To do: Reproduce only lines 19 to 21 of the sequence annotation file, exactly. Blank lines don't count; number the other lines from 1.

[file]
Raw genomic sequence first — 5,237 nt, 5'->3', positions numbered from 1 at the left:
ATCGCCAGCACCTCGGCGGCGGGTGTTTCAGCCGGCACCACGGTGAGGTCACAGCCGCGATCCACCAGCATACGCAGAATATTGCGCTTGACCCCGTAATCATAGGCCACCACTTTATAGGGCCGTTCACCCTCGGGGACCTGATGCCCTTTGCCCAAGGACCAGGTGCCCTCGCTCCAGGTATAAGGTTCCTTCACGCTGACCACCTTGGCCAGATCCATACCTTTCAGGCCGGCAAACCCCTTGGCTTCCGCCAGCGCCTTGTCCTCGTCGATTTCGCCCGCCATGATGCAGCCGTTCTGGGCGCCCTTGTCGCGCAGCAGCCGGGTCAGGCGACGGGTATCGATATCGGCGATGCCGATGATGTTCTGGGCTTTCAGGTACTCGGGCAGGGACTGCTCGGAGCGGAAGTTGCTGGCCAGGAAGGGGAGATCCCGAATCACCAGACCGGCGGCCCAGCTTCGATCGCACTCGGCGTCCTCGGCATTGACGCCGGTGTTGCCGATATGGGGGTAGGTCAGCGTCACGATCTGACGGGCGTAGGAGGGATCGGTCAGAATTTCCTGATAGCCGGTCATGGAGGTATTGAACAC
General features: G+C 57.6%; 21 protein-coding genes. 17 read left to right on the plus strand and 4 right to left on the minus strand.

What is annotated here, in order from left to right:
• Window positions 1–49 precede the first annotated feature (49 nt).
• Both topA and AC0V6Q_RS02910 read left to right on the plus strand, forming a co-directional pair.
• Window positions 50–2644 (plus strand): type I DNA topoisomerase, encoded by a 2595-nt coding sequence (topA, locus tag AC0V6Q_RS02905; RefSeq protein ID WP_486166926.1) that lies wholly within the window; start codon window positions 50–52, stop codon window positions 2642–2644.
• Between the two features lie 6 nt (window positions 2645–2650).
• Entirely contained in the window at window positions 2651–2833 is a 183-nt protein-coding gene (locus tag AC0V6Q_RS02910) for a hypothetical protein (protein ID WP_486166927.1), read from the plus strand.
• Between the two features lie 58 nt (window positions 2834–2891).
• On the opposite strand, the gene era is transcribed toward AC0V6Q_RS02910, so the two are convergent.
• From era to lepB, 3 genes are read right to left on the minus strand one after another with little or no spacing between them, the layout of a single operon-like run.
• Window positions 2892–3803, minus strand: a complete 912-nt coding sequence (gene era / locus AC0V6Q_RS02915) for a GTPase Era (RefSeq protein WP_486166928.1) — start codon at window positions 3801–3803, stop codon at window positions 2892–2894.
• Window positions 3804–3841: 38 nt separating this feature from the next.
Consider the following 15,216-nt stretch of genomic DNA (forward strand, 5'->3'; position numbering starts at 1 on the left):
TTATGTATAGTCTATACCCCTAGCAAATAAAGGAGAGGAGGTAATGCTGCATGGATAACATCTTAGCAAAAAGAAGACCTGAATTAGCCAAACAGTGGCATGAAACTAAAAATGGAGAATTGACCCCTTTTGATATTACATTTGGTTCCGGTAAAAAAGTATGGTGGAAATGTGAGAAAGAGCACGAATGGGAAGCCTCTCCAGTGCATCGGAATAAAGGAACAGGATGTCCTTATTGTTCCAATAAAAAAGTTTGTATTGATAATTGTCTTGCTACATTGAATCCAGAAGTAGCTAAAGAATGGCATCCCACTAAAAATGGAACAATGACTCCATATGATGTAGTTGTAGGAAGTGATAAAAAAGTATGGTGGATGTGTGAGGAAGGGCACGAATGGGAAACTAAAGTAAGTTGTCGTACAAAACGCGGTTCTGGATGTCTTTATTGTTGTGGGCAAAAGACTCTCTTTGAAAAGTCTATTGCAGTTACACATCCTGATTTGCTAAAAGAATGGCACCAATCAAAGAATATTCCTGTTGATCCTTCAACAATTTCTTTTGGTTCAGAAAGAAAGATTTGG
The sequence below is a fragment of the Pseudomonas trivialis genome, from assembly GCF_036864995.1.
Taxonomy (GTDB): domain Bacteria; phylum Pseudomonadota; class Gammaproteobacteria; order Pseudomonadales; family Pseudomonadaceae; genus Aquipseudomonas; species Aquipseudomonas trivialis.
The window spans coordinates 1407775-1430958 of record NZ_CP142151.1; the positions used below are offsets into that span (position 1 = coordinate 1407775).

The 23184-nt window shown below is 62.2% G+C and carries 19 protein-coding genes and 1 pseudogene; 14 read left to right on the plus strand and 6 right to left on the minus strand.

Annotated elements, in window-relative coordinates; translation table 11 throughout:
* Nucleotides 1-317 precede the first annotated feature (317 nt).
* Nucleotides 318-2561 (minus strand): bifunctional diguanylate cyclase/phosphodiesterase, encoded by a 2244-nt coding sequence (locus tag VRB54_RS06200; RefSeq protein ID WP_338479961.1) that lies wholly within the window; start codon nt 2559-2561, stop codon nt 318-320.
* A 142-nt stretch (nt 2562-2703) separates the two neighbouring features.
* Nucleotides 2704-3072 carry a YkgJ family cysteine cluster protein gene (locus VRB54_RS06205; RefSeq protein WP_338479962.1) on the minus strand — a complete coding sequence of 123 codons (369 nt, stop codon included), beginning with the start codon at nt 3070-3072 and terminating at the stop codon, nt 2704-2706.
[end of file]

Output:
The window spans coordinates 1407775-1430958 of record NZ_CP142151.1; the positions used below are offsets into that span (position 1 = coordinate 1407775).

The 23184-nt window shown below is 62.2% G+C and carries 19 protein-coding genes and 1 pseudogene; 14 read left to right on the plus strand and 6 right to left on the minus strand.

Annotated elements, in window-relative coordinates; translation table 11 throughout: